Language as articulate contact: toward a post-semiotic philosophy of communication

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State University of New York Press, 1995 - Language Arts & Disciplines - 303 pages
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This book analyzes the prominent view that language is basically a system of signs and symbols; outlines an alternative that builds on aspects of the philosophies of Heidegger, Gadamer, Buber, and Bakhtin; and employs this alternative to criticize accounts of language developed by V. N. Volosinov, Kenneth Burke, and Calvin O. Schrag. From the perspective of communication theory, this book extends some features of the postmodern critique of representationalism to develop a post-semiotic account of the nature of language as dialogic.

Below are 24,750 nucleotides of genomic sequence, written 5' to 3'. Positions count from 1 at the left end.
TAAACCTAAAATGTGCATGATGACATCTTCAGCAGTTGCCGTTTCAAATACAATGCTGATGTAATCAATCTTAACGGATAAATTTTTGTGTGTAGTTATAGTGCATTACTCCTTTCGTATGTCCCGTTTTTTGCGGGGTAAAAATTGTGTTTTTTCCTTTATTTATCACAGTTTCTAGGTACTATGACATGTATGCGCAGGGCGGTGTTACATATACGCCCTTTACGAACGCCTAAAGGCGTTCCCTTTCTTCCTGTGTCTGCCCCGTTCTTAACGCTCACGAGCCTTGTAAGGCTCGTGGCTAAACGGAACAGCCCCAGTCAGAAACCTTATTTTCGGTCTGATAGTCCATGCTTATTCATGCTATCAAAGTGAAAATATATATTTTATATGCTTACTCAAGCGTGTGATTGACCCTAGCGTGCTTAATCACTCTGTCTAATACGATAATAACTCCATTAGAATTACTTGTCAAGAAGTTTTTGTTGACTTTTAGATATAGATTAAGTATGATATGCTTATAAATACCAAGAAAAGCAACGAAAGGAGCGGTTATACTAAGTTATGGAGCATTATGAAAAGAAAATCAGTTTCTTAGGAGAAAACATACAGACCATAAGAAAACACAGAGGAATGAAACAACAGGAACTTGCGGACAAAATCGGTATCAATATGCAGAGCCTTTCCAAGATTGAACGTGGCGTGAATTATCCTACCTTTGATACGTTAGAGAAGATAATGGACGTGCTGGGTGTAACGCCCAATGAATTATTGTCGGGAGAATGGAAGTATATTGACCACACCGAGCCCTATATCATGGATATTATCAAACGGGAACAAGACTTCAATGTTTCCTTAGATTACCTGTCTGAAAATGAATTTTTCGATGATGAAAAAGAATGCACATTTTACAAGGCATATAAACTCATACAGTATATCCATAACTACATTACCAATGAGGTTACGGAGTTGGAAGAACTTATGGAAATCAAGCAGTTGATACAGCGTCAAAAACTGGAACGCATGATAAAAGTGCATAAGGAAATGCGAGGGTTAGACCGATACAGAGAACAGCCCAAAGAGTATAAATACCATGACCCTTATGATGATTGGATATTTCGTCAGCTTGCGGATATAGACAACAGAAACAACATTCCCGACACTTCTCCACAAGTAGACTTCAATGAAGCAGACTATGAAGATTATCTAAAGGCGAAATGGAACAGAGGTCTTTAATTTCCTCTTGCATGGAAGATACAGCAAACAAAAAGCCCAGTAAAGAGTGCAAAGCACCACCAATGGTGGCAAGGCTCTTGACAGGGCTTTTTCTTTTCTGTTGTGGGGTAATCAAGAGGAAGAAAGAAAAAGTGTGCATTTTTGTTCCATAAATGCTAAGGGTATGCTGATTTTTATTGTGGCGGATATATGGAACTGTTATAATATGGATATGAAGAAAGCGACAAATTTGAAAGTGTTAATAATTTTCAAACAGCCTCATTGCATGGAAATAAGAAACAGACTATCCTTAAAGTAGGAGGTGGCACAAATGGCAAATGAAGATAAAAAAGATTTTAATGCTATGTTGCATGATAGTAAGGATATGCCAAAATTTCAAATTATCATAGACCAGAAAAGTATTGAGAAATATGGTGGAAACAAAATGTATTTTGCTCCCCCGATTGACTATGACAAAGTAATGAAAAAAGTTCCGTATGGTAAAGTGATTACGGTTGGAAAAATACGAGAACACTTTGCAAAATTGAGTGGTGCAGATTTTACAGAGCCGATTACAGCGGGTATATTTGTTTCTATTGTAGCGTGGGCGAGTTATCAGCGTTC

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Contents

The Symbol Model and
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The Symbol Model from
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TwentiethCentury Versions of
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